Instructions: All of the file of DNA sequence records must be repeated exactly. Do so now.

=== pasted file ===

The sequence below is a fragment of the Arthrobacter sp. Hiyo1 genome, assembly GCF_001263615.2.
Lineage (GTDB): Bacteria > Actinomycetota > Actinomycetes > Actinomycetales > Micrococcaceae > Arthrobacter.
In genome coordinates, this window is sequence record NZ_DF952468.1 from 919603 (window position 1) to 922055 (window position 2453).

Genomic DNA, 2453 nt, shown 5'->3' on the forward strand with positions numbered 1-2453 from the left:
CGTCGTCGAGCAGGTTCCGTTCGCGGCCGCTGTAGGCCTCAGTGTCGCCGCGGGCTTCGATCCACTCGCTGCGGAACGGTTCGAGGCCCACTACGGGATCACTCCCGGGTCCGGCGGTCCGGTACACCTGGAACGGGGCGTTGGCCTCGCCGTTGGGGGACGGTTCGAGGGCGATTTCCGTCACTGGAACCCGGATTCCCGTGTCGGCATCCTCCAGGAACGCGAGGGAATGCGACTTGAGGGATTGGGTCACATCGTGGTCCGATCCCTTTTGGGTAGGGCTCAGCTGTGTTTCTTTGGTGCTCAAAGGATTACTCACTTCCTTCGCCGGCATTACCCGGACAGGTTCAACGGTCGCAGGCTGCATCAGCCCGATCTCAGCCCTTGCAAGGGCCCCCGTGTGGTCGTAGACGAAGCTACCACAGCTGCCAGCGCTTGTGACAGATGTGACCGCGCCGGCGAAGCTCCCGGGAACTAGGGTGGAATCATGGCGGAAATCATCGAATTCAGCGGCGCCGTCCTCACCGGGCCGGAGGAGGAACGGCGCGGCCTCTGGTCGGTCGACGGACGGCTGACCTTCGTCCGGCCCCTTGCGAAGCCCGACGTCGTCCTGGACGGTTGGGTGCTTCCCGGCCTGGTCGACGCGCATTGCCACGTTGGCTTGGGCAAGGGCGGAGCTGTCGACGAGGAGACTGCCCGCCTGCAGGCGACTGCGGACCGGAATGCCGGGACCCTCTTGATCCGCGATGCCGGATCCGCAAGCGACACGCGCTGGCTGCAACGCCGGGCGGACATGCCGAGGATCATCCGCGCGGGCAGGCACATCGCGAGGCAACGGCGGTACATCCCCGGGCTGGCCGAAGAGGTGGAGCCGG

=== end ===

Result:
The sequence below is a fragment of the Arthrobacter sp. Hiyo1 genome, assembly GCF_001263615.2.
Lineage (GTDB): Bacteria > Actinomycetota > Actinomycetes > Actinomycetales > Micrococcaceae > Arthrobacter.
In genome coordinates, this window is sequence record NZ_DF952468.1 from 919603 (window position 1) to 922055 (window position 2453).

Genomic DNA, 2453 nt, shown 5'->3' on the forward strand with positions numbered 1-2453 from the left:
CGTCGTCGAGCAGGTTCCGTTCGCGGCCGCTGTAGGCCTCAGTGTCGCCGCGGGCTTCGATCCACTCGCTGCGGAACGGTTCGAGGCCCACTACGGGATCACTCCCGGGTCCGGCGGTCCGGTACACCTGGAACGGGGCGTTGGCCTCGCCGTTGGGGGACGGTTCGAGGGCGATTTCCGTCACTGGAACCCGGATTCCCGTGTCGGCATCCTCCAGGAACGCGAGGGAATGCGACTTGAGGGATTGGGTCACATCGTGGTCCGATCCCTTTTGGGTAGGGCTCAGCTGTGTTTCTTTGGTGCTCAAAGGATTACTCACTTCCTTCGCCGGCATTACCCGGACAGGTTCAACGGTCGCAGGCTGCATCAGCCCGATCTCAGCCCTTGCAAGGGCCCCCGTGTGGTCGTAGACGAAGCTACCACAGCTGCCAGCGCTTGTGACAGATGTGACCGCGCCGGCGAAGCTCCCGGGAACTAGGGTGGAATCATGGCGGAAATCATCGAATTCAGCGGCGCCGTCCTCACCGGGCCGGAGGAGGAACGGCGCGGCCTCTGGTCGGTCGACGGACGGCTGACCTTCGTCCGGCCCCTTGCGAAGCCCGACGTCGTCCTGGACGGTTGGGTGCTTCCCGGCCTGGTCGACGCGCATTGCCACGTTGGCTTGGGCAAGGGCGGAGCTGTCGACGAGGAGACTGCCCGCCTGCAGGCGACTGCGGACCGGAATGCCGGGACCCTCTTGATCCGCGATGCCGGATCCGCAAGCGACACGCGCTGGCTGCAACGCCGGGCGGACATGCCGAGGATCATCCGCGCGGGCAGGCACATCGCGAGGCAACGGCGGTACATCCCCGGGCTGGCCGAAGAGGTGGAGCCGG